ATLANTA • Missy Franklin can still light up a room.
She will start off with that big, broad smile. Then comes the bubbly laugh, summoned from deep in the belly.
Finally, there's a boundless, almost child-like passion for whatever is on her mind.
"The thing that people always ask me about her, after they first meet Missy and she's so nice, they wonder, 'Is she like that all the time'?" said Jack Bauerle, her former coach. "Yes, that's what she's like all the time."
Even now, when she has every reason to be bitter about a broken-down body that snuffed out her brilliant swimming career, Franklin still glides easily to the sunny side to life.
"One of the hardest things about retirement is having a lot of people ask - and I know they don't always mean it negatively - but there's this connotation of, 'What are you going to do now'?" the American told The Associated Press recently.
"People are assuming that I've already peaked."
She wants everyone to know that's not the case. At 24, the five-gold Olympic champion feels like she is just getting started.
"I can really make an impact outside the pool," said Franklin. "That is one of the coolest things."
For sure, her swimming peak was a sight to behold. As a 17-year-old, she turned in one of the greatest performances in Olympic history at the 2012 London Games, capturing four golds as well as a bronze.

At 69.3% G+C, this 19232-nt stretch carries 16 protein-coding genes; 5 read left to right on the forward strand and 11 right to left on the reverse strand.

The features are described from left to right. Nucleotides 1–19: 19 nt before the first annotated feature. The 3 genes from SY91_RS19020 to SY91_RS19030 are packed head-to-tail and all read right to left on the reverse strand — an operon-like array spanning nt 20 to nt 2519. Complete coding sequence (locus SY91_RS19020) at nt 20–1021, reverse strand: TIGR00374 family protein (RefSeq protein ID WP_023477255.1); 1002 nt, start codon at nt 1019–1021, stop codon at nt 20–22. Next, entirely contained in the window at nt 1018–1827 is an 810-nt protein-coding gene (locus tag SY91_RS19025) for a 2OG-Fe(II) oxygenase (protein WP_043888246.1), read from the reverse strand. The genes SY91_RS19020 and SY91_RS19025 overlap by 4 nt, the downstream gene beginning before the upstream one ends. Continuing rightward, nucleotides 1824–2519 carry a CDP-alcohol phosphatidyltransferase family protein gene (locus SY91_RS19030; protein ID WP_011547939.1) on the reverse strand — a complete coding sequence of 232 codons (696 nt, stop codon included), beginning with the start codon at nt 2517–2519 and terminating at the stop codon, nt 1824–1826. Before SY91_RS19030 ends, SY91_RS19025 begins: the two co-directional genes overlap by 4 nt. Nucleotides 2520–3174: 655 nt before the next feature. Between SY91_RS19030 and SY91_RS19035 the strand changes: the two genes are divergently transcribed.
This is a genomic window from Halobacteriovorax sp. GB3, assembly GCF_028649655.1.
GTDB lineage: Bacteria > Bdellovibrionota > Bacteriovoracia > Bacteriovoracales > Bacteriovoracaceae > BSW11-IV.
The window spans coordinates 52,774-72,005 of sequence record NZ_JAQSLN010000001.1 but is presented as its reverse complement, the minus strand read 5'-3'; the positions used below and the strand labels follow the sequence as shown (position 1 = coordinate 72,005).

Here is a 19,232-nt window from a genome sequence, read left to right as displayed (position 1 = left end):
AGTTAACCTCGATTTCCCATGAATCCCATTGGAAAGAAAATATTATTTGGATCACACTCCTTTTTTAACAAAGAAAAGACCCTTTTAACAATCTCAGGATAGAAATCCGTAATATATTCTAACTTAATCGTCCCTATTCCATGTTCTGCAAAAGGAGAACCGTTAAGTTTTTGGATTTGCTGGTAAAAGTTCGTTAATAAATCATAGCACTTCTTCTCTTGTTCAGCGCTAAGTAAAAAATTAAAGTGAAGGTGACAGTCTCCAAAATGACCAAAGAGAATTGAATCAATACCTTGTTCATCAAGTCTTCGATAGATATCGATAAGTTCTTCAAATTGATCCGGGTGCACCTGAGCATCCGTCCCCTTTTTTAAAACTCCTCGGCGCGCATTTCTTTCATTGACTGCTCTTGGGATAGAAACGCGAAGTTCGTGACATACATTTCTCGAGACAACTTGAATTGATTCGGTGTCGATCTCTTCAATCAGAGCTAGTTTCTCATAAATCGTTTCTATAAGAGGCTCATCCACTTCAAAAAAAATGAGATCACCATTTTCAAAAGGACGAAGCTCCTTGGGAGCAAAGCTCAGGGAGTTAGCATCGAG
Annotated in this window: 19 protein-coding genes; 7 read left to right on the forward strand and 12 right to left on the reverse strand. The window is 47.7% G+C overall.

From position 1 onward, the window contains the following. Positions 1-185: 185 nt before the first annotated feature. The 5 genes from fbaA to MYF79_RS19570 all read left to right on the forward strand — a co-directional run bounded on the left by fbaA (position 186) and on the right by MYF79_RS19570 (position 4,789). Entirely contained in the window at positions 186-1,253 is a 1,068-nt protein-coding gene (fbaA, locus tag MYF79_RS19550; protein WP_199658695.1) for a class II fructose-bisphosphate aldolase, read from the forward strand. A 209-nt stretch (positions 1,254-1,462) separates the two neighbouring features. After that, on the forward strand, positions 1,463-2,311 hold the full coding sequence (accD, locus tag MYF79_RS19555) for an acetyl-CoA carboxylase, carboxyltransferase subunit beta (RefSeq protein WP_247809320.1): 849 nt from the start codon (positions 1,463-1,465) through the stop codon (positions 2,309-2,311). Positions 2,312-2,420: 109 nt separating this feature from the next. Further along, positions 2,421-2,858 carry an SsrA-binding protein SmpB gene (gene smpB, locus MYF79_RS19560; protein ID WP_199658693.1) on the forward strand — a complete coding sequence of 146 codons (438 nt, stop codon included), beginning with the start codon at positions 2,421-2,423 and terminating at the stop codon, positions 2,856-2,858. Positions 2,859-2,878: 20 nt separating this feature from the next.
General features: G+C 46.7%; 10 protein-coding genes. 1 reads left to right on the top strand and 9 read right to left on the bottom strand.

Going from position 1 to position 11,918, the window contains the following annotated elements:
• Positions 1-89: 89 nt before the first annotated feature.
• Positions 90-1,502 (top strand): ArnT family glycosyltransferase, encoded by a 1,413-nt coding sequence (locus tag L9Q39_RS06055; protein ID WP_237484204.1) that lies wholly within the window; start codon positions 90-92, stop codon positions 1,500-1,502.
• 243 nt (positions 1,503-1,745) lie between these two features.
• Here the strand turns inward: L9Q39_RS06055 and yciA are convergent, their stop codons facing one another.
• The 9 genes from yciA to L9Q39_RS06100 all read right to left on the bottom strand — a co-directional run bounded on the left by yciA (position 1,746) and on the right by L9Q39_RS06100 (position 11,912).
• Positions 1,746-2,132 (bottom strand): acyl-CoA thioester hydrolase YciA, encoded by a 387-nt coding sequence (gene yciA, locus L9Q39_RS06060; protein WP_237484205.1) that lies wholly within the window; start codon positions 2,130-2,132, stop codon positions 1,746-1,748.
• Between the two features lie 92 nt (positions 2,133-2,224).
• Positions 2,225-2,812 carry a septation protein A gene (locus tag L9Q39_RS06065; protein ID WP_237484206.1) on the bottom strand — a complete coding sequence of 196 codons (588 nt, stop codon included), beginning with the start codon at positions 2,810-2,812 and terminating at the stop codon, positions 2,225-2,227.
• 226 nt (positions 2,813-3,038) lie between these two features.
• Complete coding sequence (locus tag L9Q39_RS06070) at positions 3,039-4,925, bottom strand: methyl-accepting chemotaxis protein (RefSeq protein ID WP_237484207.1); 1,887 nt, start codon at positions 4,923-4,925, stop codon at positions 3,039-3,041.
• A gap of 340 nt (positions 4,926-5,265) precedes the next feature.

The following summer, Franklin was even better. At the world championships in Barcelona, she became the first female swimmer to win six golds and it seemed like she was the female version of Michael Phelps.
But her body would not let her fully realise her potential.
After a dismal showing at the 2016 Rio Games, where she qualified in just two events and won her only medal - a gold in the 4x200m freestyle relay - she had surgery on both shoulders.
Unfortunately, her shoulders continued to hurt and when doctors told her she could undergo another surgery but there was a less than 50 per cent chance it would relieve her pain in the pool, Franklin decided to retire.
Just from swimming, though, and not from life. In September, she married another former swimmer, Hayes Johnson and last Monday, she finished her final class at the University of Georgia, earning a degree in religion.
"I would've loved to keep going as a swimmer," she said. "But I know I made the right decision."
She is convinced that her best is yet to come, even if she does not have the same sort of audience that she did in an Olympic pool.
Next summer, Franklin will attend the Tokyo Games to work with sponsors and spread a message about protecting the environment and dealing with climate change.
She is not quite clear where life is going to take her, but it is clear that she wants to stay involved with swimming - especially if it gives her a chance to work with young people. She said: "Now I have to show up and be that person I always said I wanted to be in a situation like this."